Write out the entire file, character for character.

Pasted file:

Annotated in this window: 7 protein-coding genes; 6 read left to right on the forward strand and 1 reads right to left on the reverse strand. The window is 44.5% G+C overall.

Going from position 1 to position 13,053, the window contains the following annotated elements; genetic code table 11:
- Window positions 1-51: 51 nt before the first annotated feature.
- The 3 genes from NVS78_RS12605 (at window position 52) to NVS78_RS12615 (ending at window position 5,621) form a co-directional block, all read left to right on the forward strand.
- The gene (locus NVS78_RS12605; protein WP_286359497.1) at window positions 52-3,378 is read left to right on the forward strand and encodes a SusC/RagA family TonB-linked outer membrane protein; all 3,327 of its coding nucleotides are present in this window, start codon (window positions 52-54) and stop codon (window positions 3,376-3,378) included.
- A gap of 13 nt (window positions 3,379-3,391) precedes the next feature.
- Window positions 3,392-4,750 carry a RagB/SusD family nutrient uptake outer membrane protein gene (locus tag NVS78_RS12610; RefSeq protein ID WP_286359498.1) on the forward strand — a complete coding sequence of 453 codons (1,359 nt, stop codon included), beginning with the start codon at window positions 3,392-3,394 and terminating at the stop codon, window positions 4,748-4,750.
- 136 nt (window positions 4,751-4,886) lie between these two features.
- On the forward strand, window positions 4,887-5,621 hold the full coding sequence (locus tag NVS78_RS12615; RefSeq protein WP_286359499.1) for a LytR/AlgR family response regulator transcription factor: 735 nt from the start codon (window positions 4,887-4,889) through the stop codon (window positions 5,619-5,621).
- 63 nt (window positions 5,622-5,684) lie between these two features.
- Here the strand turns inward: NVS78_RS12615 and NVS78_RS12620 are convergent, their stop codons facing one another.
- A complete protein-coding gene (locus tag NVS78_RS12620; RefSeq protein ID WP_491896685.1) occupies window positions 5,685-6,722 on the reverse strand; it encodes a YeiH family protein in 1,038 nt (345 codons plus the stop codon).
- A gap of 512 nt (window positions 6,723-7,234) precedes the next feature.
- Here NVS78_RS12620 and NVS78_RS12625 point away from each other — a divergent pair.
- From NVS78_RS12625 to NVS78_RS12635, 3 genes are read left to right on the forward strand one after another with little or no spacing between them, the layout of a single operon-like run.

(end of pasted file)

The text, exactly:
Annotated in this window: 7 protein-coding genes; 6 read left to right on the forward strand and 1 reads right to left on the reverse strand. The window is 44.5% G+C overall.

Going from position 1 to position 13,053, the window contains the following annotated elements; genetic code table 11:
- Window positions 1-51: 51 nt before the first annotated feature.
- The 3 genes from NVS78_RS12605 (at window position 52) to NVS78_RS12615 (ending at window position 5,621) form a co-directional block, all read left to right on the forward strand.
- The gene (locus NVS78_RS12605; protein WP_286359497.1) at window positions 52-3,378 is read left to right on the forward strand and encodes a SusC/RagA family TonB-linked outer membrane protein; all 3,327 of its coding nucleotides are present in this window, start codon (window positions 52-54) and stop codon (window positions 3,376-3,378) included.
- A gap of 13 nt (window positions 3,379-3,391) precedes the next feature.
- Window positions 3,392-4,750 carry a RagB/SusD family nutrient uptake outer membrane protein gene (locus tag NVS78_RS12610; RefSeq protein ID WP_286359498.1) on the forward strand — a complete coding sequence of 453 codons (1,359 nt, stop codon included), beginning with the start codon at window positions 3,392-3,394 and terminating at the stop codon, window positions 4,748-4,750.
- 136 nt (window positions 4,751-4,886) lie between these two features.
- On the forward strand, window positions 4,887-5,621 hold the full coding sequence (locus tag NVS78_RS12615; RefSeq protein WP_286359499.1) for a LytR/AlgR family response regulator transcription factor: 735 nt from the start codon (window positions 4,887-4,889) through the stop codon (window positions 5,619-5,621).
- 63 nt (window positions 5,622-5,684) lie between these two features.
- Here the strand turns inward: NVS78_RS12615 and NVS78_RS12620 are convergent, their stop codons facing one another.
- A complete protein-coding gene (locus tag NVS78_RS12620; RefSeq protein ID WP_491896685.1) occupies window positions 5,685-6,722 on the reverse strand; it encodes a YeiH family protein in 1,038 nt (345 codons plus the stop codon).
- A gap of 512 nt (window positions 6,723-7,234) precedes the next feature.
- Here NVS78_RS12620 and NVS78_RS12625 point away from each other — a divergent pair.
- From NVS78_RS12625 to NVS78_RS12635, 3 genes are read left to right on the forward strand one after another with little or no spacing between them, the layout of a single operon-like run.